Spliethoff books better results but BigLift remains in the red
The Spliethoff Group saw both its revenue and operating result improve in 2018, but delayed investments in the oil and gas and mining industry kept BigLift in the red.
Spliethoff achieved an income of 142.4 million euros in 2018, 1.5 million euros more than the year before. Coupled with lower costs this resulted in a sharp increase in the operating result which amounted to 7.4 million euros, compared to 2.7 million euros in 2017, the company’s annual report shows.
Spliethoff’s net result, however, decreased by almost a third to 4.6 million euros as it was negatively impacted by participating interests in other companies. Also, the company did not receive a tax return like in 2017.
Despite the lower net profit, Spliethoff’s executive board says it’s proud of the results “which were accomplished in a difficult market where some of our direct competitors had to stop their operations” – hinting at the bankruptcy of Hansa Heavy Lift from which Spliethoff took over 11 vessels.
The multipurpose market stabilized in 2018 compared to 2017. During 2018 freight levels in the dry bulk sector improved considerably until the last quarter when they collapsed again. Spliethoff carried out a large number of voyages with aid cargo to the Caribbean Islands affected by tropical storm Irma. Due to continuous losses, the company ceased its longstanding breakbulk semi-liner service from Taiwan to Australia. All liner shipping contracts that were up for renewal at the end of 2018 have been extended, the board states.
Within the Spliethoff Group, BigLift struggled with a continued poor market environment. Postponements and cancellations of projects in the oil and gas and mining markets had a large impact on the results of the fleet and high-end vessels especially, the heavy-lift shipping company states in its annual report.
BigLift Holding acts as a managing agent for 16 heavy-lift vessels in the BigLift Shipping Pool for which it receives a commission. Because of the low number of projects, the pool’s turnover decreased by 15% to 100.2 million euros. Together with higher fuel costs, this resulted in a 6% lower commission of 8.2 million euros for BigLift Holding. Although the company’s operating loss decreased from 3 million to 190,000 euros, the net loss almost tripled to 1.7 million euros due to loss-making participations.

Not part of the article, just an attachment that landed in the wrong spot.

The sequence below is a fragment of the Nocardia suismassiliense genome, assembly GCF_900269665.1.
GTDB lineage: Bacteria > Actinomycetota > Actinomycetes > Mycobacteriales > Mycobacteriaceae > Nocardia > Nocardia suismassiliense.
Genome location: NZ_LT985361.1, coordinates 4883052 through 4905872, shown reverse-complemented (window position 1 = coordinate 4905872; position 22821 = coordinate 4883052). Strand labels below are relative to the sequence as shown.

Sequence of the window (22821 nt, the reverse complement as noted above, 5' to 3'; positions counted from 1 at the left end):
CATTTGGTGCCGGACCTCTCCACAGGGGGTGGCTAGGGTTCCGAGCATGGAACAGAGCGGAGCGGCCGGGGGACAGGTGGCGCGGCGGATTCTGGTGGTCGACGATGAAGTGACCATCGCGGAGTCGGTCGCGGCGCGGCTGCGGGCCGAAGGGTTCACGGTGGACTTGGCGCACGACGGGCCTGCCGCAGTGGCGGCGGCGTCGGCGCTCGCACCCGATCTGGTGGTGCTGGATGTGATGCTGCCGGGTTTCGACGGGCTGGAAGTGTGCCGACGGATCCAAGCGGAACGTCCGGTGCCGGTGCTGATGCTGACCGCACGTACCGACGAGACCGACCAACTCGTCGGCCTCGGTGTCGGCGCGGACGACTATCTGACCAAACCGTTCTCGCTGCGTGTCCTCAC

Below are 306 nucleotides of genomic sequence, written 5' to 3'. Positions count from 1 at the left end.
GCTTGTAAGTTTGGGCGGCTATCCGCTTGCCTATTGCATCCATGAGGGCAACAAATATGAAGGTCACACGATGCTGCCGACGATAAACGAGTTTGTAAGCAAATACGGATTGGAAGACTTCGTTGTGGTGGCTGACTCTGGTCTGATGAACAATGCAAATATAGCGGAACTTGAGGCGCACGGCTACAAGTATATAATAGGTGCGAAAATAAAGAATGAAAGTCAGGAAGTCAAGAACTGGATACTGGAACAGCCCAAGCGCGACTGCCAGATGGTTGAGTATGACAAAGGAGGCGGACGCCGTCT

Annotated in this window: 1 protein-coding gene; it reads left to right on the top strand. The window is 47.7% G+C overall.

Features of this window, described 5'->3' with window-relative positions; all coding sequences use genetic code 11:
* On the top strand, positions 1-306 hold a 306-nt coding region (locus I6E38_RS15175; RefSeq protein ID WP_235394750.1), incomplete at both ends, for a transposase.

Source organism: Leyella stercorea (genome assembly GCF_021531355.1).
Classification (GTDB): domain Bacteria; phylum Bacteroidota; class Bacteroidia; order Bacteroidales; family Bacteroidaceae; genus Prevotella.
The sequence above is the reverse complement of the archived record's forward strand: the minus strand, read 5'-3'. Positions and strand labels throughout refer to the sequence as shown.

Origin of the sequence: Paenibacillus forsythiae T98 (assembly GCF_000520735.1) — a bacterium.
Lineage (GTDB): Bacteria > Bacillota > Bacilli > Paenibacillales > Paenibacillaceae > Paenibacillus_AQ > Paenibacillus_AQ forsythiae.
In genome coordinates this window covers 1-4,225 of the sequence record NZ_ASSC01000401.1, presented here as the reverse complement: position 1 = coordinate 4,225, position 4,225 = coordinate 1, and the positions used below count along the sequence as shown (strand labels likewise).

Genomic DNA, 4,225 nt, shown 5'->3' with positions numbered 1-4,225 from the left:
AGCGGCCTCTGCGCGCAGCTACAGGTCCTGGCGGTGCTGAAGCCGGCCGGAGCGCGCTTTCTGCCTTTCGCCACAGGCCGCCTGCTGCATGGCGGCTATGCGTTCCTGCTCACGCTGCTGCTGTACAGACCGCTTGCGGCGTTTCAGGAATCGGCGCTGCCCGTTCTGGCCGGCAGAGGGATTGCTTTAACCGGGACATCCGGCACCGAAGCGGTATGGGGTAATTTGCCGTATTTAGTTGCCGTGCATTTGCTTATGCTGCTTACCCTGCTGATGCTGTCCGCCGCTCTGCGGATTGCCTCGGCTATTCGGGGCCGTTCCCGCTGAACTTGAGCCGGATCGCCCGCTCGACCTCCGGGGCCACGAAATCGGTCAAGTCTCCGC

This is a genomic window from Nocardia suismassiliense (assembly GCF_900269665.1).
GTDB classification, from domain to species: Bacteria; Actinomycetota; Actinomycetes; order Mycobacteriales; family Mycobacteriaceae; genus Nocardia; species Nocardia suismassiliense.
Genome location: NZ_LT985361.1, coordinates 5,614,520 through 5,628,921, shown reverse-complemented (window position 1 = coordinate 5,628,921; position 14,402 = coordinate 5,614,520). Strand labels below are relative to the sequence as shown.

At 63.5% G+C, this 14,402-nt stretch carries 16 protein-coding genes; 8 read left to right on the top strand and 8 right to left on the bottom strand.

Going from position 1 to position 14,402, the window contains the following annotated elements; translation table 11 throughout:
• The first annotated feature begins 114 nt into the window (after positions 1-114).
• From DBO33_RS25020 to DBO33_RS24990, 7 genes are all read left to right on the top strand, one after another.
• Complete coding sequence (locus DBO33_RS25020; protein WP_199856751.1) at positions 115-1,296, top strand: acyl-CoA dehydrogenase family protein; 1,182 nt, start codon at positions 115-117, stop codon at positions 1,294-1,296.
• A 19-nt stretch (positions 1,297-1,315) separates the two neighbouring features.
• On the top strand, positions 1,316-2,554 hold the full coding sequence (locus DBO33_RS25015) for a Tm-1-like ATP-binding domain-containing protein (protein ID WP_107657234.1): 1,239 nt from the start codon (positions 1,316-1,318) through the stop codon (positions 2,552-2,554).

At the start of 2018, BigLift withdrew from the 50:50 joint venture BigRoll through which the company operated four module carriers together with Rolldock. Two of those vessels joined BigLift’s fleet and were renamed BigLift Baffin and BigLift Barentsz. In March 2019, these vessels were pooled with two module carriers of South Korean heavy transport operator Chang Yung, for which BigLift provides the commercial management.
The company also closed its branch office in Toronto, Canada and sold the 1999-built heavy-lift vessel Tramper.
Spliethoff’s shortsea operator Wijnne Barends saw its income fall by 10% to 15.6 million euros, but thanks to cost reductions the company was able to deliver a higher operating result of 3.3 million euros, compared to 2.8 million euros the year before. Net profit remained stable at 3.7 million euros.
In addition to BigLift and Wijnne Barends, Spliethoff also owns Sevenstar Yacht Transport, Transfennica and Bore, but the individual results for these affiliates have not yet been published.
Looking ahead, Spliethoff said it expected overcapacity in its shipping markets to ease in anticipation of the IMO 2020 sulphur regulations but as a result of the sharply decreased oil price, demolition of old tonnage has not really materialized yet.
With the coronavirus pandemic and the new oil crisis it has caused, the outlook for both the multipurpose and heavy-lift markets is bleak. However, analyst firm Drewry previously estimated that a market contraction can be avoided if the virus is contained by the end of Q3.